During his freshman year, Smither heard Lightin’ Hopkins’ Blues in My Bottle album (Bluesville, 1961) and a year or so later he discovered Mississippi John Hurt’s music when he listened to Blues at Newport 1963 (Vanguard, 1964). The influence that both bluesmen have had on Smither’s own playing style cannot be underestimated. In 1964, he saw Hurt perform at The Gaslight Café in New York City, which got him thinking about making music a full-time gig. He spent the 1964/65 school year in Paris on Tulane’s Junior Year Abroad program, often skipping classes in order to spend more time playing guitar.


Upon his return to the US in May 1965, Smither went to Florida hoping to meet another of his musical heroes, Eric von Schmidt, who was staying in the Sunshine State at the time but based in Cambridge, Massachusetts. The singer-songwriter, who was 13 years Smither’s senior, welcomed 20-year-old Smither into his home when he arrived on his doorstep uninvited.

After listening to him play, von Schmidt encouraged him to move to either New York City or Cambridge and Smither chose the latter, moving to New England’s famed folk mecca just a few weeks later. When he walked into Club 47 for the first time in June ‘65, von Schmidt happened to be on stage; they played three songs together that night. For the next several years, Smither hit the local coffeehouse circuit – Turk’s Head Coffeehouse, Sword in the Stone and King’s Rook being regular spots – and started writing his own songs. His prominent place on the local scene was confirmed when he appeared on the cover of the March 29, 1967, issue of the Cambridge-based folk bi-weekly The Broadside and his photo was included in the book The Face of Folk Music (Citadel Press, 1968).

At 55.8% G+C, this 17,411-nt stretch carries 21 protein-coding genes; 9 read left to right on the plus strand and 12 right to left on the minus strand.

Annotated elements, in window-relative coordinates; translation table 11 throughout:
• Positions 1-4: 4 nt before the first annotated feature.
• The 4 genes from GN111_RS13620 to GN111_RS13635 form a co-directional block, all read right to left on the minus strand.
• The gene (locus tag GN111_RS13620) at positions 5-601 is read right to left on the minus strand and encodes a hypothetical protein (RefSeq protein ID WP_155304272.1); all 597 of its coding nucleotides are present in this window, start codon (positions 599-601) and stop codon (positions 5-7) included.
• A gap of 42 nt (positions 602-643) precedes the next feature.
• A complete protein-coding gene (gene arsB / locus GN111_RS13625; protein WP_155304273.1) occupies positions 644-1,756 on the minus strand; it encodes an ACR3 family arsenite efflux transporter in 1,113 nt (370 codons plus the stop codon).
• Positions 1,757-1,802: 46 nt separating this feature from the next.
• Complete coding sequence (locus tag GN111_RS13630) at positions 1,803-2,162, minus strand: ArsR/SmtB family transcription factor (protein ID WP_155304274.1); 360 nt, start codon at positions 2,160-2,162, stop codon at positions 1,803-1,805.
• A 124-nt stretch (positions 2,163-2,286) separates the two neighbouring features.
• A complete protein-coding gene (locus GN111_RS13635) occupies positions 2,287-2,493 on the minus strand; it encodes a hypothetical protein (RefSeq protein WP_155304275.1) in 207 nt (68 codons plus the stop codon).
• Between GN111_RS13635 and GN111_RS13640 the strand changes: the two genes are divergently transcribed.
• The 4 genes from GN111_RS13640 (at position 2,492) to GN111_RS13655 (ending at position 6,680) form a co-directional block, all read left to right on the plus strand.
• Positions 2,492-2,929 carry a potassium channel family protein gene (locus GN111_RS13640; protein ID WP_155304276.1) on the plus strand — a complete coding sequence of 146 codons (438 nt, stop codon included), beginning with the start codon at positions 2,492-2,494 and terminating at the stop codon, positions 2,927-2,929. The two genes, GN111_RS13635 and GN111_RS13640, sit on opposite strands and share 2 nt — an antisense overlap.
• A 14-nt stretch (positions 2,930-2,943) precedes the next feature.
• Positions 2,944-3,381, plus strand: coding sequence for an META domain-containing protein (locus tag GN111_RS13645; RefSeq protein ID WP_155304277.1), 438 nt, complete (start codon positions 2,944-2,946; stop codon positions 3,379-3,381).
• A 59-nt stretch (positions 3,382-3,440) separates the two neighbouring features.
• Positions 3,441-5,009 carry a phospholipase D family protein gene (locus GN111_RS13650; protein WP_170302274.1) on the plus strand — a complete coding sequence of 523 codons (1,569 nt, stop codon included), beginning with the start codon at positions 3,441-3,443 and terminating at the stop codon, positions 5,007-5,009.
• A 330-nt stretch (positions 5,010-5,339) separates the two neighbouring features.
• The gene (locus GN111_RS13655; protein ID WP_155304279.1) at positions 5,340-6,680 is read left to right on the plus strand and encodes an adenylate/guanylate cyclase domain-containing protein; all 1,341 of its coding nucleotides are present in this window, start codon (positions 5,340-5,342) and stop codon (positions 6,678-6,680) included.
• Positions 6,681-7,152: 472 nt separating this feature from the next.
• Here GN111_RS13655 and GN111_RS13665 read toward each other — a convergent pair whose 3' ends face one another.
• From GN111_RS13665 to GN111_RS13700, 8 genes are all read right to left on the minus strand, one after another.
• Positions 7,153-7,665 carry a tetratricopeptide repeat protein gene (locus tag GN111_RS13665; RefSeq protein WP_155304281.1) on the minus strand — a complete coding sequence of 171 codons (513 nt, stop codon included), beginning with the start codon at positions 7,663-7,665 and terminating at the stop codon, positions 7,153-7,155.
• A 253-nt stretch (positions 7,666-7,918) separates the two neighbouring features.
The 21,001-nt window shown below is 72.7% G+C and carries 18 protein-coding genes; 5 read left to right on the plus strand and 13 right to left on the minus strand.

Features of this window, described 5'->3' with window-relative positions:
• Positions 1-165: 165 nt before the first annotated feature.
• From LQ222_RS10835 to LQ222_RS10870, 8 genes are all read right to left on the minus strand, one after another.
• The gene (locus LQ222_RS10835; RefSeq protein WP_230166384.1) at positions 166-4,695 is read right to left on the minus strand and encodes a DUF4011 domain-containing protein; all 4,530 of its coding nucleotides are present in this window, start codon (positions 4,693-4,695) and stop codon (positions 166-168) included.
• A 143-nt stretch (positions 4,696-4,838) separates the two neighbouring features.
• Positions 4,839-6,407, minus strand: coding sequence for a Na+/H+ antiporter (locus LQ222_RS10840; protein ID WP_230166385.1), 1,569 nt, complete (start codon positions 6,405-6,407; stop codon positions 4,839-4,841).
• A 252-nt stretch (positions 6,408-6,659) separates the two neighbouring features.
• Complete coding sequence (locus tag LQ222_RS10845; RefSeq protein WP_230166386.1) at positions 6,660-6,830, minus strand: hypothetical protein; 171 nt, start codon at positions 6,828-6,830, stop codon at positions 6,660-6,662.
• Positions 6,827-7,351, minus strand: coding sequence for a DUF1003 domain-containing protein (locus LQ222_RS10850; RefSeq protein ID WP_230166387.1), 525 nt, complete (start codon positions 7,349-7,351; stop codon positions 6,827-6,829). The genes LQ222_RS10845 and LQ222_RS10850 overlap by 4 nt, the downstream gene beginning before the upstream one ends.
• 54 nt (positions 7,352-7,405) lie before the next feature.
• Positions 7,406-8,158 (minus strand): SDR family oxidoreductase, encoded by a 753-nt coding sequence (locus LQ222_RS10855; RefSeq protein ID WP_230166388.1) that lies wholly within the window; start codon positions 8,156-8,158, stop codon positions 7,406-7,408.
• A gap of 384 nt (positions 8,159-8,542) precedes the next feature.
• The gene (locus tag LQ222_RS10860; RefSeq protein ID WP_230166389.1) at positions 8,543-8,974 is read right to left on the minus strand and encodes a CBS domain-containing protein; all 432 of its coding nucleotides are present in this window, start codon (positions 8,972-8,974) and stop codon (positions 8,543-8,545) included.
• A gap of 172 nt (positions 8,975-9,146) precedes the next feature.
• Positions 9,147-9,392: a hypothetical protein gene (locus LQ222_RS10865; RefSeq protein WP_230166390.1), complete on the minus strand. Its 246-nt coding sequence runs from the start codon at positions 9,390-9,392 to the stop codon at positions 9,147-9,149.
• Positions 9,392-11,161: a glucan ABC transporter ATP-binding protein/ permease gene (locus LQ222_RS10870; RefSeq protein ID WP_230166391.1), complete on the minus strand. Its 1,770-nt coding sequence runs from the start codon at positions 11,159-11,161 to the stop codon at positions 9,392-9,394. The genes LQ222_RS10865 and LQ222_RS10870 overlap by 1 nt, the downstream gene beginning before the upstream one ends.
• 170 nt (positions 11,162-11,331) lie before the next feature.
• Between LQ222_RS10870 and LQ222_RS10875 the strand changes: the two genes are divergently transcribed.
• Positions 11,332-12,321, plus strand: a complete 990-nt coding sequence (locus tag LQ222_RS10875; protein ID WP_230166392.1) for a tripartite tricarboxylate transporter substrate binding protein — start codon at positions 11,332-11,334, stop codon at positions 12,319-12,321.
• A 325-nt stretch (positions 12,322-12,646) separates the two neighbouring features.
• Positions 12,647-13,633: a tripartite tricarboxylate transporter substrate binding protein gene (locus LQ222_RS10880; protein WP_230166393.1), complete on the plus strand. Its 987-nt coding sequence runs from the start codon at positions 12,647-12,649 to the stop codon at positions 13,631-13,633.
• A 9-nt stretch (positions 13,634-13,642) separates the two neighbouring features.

In 1969, Smither began making regular visits to concert promoter and artist manager Dick Waterman’s home, where blues greats including Son House and Fred McDowell were regular guests. On one such occasion, he played his newly written “Love You Like a Man” for Waterman’s newest managerial client, Bonnie Raitt.

In 1972, Raitt included her rendition of the song on her second album, Give It Up, and she’s made it a standard part of her live set ever since. Through the years she’s expressed tremendous admiration for Smither’s songwriting skills, calling him “my Eric Clapton” in a 1992 interview with Steve Morse of the Boston Globe. In 2004, jazz singer-pianist Diana Krall recorded the tune for her album Girl in the Other Room, which hit #1 in the Billboard Top Jazz Albums chart.